“At my MFA, most of us are very young–rare is the person who is over 30–and most of us didn’t have careers before coming here. And almost all of us went to an elite college: Stanford and Yale are overrepresented; most others either went to a top 10 public university or top 10 liberal arts college. Almost all of us have degrees in English.
Additionally, the people in the creative writing world tend to be very good-looking (also a class marker!).
Whereas if you meet science fiction writers who are at the same level of their careers as us, there’s something very different about them. They always have jobs: often career-track jobs. Their degrees are generally not in English. They tend to be older. Oftentimes, they didn’t pursue writing seriously when they were in college. They’re not as polished and don’t seem to be from as affluent of a background. […]
A major university—the recipient of tons of federal research dollars—is paying very privileged people (including me) tens of thousands of dollars to do work that is of little value (since we’re not yet that good) to mankind or society. And beyond that, there’s a whole system of grants, fellowships, professorships, etc, that only go to people who exist within the creative writing industry (i.e. not science fiction writers).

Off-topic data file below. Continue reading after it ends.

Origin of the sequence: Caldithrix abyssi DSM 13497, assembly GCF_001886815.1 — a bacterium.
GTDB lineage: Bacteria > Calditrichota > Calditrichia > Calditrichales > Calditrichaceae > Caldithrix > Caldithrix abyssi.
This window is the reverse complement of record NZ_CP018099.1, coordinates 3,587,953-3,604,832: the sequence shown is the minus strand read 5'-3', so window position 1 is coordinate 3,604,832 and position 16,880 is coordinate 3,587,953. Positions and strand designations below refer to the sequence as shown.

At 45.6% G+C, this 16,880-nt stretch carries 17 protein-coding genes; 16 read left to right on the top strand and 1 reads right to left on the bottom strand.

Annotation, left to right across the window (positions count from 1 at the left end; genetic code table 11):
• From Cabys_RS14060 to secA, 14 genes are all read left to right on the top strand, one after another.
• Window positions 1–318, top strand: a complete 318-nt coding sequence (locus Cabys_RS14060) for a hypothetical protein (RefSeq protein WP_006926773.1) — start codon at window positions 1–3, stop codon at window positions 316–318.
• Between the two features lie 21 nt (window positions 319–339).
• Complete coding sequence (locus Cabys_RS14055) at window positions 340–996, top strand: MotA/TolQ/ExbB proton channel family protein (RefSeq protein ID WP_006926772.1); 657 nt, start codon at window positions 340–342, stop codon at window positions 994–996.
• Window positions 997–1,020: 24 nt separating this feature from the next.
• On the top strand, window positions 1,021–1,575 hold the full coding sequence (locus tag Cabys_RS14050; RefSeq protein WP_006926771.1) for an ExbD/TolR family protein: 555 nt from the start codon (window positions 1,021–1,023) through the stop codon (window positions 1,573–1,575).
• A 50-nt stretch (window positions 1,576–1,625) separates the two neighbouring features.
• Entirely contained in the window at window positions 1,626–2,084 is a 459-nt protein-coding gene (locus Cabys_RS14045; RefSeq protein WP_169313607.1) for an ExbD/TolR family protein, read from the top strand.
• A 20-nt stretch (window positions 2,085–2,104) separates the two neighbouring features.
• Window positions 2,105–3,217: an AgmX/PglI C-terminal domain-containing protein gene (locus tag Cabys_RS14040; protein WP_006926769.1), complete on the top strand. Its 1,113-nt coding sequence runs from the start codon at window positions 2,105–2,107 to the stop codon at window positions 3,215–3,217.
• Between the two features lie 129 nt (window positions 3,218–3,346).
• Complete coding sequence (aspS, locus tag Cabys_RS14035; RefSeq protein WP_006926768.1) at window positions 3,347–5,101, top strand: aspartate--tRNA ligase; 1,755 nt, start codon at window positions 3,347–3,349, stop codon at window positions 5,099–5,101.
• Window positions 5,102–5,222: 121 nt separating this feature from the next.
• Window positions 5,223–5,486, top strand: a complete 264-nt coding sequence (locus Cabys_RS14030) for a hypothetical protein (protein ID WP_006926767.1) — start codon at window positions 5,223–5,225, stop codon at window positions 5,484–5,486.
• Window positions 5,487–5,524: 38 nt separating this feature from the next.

Obviously, those things are very hard to get. I will probably never get any of them. But that’s not the point. The point is that the people who DO get them tend to be people like me: very privileged, very upper-class people. Which is absurd. And it seems like exactly the wrong way to design a system that’s meant to support art which isn’t commercially successful.
Because, beyond even the genre/literary distinction, the creative writing industry systematically shuts out would-be literary writers who are from less-wealthy backgrounds.”
— R. H. Kanakia, Blotter Paper